Monday, February 28, 2011


Why do concepts, which seem 'self evident' to me, take so long to get across to others? I asked myself that question a few weeks ago and it has taken me this long to come up with an answer. The fact that it took me a few weeks is itself a hint of what the answer is. Layers.

Knowledge and insight comes in layers. Let's say there is a concept that is several layers deep, we'll use 'Non-interventionist Foreign Policy (NIFP)' for an example. In my case, the foreign wars were justified because of the reasons given for their necessity such as
  • we would rather fight them over there
  • they are trying to kill us because we are free
  • they are trying to kill us because of our lack of morals
  • to fight them is patriotic

These layers are pretty shallow and easy to get behind, so when an alternate view comes to light, it may be rejected out-of-hand. After all, I have already come to a logical, reasoned conclusion. But then I hear from this person whom I respect for other policy positions, so I listen to these conflicting theories:

  • we can't afford to police the world
  • we're less safe because our resources are spread out all over the world
  • we have no business involving ourselves in the internal conflicts of other countries
  • they are angry because we are over there
  • our relations would be better with other countries if we would simply trade with them, visit with them, go to their picnics, and keep our nose out of their business
Of course I reject these notions. It's not our fault that they want to kill us. But I do get the one about not being able to afford to police the world, so perhaps I have absorbed one of the layers.

As the border debate heats up, I realize the importance of border security. If millions of Mexicans can cross, then it is not a stretch to think that thousands of terrorists can cross. Securing the border is a duty of the federal government and, politics aside, having our troops deployed overseas means they can't be deployed at the borders. If Al-Qaeda draws our troops over there, large security holes are created over here. Divide and conquer. Now I'm starting to pick up on another layer of the NIFP.

As time goes by, I see freedoms and liberties being yanked out from under me and my government forcing upon me that which it thinks is best. It's a huge snowball, and I saw it coming years before, but it did not look threatening at the time so I went on about my business. Now I don't know how to stop it! Why can't they just perform their enumerated duties and leave this other stuff to the states? If this federal control of my life is upsetting to me, maybe there is something to the idea that people in other countries get upset when we try to interfere in their affairs. Now I'm starting to understand another layer of the NIFP.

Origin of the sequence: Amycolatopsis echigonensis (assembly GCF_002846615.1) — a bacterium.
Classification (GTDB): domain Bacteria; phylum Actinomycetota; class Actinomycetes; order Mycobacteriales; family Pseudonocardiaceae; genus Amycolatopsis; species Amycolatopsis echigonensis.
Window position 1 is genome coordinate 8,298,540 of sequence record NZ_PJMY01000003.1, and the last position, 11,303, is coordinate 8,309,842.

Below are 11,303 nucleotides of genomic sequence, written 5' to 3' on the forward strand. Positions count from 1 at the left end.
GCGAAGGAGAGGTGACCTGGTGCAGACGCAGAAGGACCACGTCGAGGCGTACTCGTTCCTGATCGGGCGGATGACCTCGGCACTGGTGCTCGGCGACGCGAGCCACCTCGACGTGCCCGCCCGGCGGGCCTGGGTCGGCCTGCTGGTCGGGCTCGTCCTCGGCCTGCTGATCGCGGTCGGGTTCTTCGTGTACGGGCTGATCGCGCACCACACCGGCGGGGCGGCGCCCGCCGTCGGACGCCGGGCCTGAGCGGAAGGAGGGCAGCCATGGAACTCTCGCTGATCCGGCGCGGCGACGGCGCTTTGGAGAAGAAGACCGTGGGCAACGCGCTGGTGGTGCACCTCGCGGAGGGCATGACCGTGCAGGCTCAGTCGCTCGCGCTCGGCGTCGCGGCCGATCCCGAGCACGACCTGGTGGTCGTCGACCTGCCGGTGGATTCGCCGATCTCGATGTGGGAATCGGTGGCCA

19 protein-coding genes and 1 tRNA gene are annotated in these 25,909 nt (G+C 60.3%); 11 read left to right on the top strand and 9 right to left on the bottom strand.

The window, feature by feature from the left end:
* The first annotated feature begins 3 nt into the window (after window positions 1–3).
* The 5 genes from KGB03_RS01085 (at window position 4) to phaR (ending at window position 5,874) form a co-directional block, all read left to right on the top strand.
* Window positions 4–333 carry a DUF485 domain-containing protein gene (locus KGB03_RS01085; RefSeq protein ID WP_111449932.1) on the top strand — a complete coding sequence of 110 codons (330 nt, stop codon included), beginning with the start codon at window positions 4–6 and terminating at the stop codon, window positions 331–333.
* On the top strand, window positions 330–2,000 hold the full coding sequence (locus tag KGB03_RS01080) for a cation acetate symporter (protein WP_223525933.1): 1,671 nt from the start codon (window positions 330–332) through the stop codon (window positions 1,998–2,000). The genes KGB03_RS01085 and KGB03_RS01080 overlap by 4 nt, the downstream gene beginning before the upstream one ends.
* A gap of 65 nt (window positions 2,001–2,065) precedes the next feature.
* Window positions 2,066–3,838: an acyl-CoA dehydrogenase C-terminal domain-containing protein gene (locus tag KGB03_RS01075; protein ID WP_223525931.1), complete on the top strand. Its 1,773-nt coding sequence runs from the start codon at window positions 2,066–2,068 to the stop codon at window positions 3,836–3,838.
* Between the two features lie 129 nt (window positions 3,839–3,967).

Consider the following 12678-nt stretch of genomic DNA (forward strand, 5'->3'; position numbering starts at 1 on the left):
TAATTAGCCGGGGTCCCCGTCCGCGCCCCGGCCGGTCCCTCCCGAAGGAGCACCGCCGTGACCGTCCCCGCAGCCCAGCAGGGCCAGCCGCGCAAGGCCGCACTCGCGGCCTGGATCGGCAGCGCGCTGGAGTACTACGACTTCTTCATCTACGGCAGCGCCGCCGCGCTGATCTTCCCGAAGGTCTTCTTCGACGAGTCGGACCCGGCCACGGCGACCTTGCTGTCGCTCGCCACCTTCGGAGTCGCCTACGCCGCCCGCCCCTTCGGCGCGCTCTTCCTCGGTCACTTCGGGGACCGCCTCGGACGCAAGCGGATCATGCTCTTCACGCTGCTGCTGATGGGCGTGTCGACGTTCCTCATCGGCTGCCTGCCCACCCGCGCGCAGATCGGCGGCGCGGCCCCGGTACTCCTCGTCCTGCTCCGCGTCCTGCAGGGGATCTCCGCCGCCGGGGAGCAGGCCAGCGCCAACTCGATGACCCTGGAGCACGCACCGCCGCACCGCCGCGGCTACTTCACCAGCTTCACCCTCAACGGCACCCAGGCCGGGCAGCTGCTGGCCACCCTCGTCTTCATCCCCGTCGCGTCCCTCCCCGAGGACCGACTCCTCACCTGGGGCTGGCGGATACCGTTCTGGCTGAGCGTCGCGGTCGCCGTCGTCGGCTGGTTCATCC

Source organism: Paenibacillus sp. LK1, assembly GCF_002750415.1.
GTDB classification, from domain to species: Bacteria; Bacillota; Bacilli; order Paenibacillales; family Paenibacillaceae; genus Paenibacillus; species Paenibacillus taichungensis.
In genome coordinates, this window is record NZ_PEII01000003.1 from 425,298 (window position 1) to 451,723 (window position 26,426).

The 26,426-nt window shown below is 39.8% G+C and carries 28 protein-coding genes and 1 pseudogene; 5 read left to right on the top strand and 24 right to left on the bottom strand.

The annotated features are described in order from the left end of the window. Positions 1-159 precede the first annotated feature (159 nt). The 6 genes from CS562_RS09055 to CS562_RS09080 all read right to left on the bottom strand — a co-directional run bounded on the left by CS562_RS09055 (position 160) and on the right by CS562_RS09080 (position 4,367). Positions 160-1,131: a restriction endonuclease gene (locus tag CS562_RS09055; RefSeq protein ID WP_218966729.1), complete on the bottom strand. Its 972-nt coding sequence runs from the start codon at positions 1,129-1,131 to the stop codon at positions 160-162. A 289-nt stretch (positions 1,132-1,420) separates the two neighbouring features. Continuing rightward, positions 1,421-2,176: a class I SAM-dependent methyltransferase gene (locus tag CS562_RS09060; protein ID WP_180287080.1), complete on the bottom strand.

So how can these people be angry at us for being over there? We're just there to help! I suppose that an Afghani mother could have misguided anger toward the US if a drone strike inadvertently hits her house and kills her family. She might be angry along with her friends and extended family. The fact that her family was not the target will have no effect on her anger. On a broader scale, we have troops in foreign countries to keep the peace, or perhaps it is a benign presence except for the implicit 'I dare you'. Then we send money to support governments such as Israel, but we also send money to their enemies. We're playing both sides! Perhaps the people of foreign countries think that they are smart enough to determine their own destiny without the help of the US; just like some of us in the US think that we can determine our own destiny without the help of the federal government. I'm starting to understand the motivation of rebels in other countries.

I look at our prior foreign manipulations and conflicts with the benefit of hindsight. We have worked to overthrow Iranian governments (careful what you wish for). We have also armed the Iranians because they were fighting Iraq, and at other times supported Iraq because they were fighting Iran. The enemy of our enemy is our friend. We have been allies with Saddam, then we tried to kill him, allies with Bin-Laden, now we're trying to kill him, for 30 years we have propped up Mubarik, now it appears that our efforts were not appreciated by the Egyptian people. So why not mind our own affairs and leave others to mind theirs? Recent events prove that they are willing and able. I'm starting to grasp another layer of the NIFP.

My turning point was when I watched a video and the question was asked, "What would your reaction be if Chinese tanks were roaming through your city telling you when you could and could not come out, and Chinese troops were busting in to your house at will? Do you think you would retaliate"? That was the light-bulb moment for me.

The theory of layers explains why it can take months and years of repetition before a person's opinions change. Concepts with few or shallow layers can be picked up more quickly which is why sound bites are so effective, they are one layer deep. I've reflected on my own political progression and I have watched the slow, incremental absorption of layers by people around me. I have watched people mature (politically) in areas such as foreign policy, gun rights, and economics and that reflection has led me to this article.

If my Theory of Layers is correct, it proves that my theory is at best incomplete, and at worst inaccurate. Oh my, a recursive theory. I'm so confused!

-- Jim

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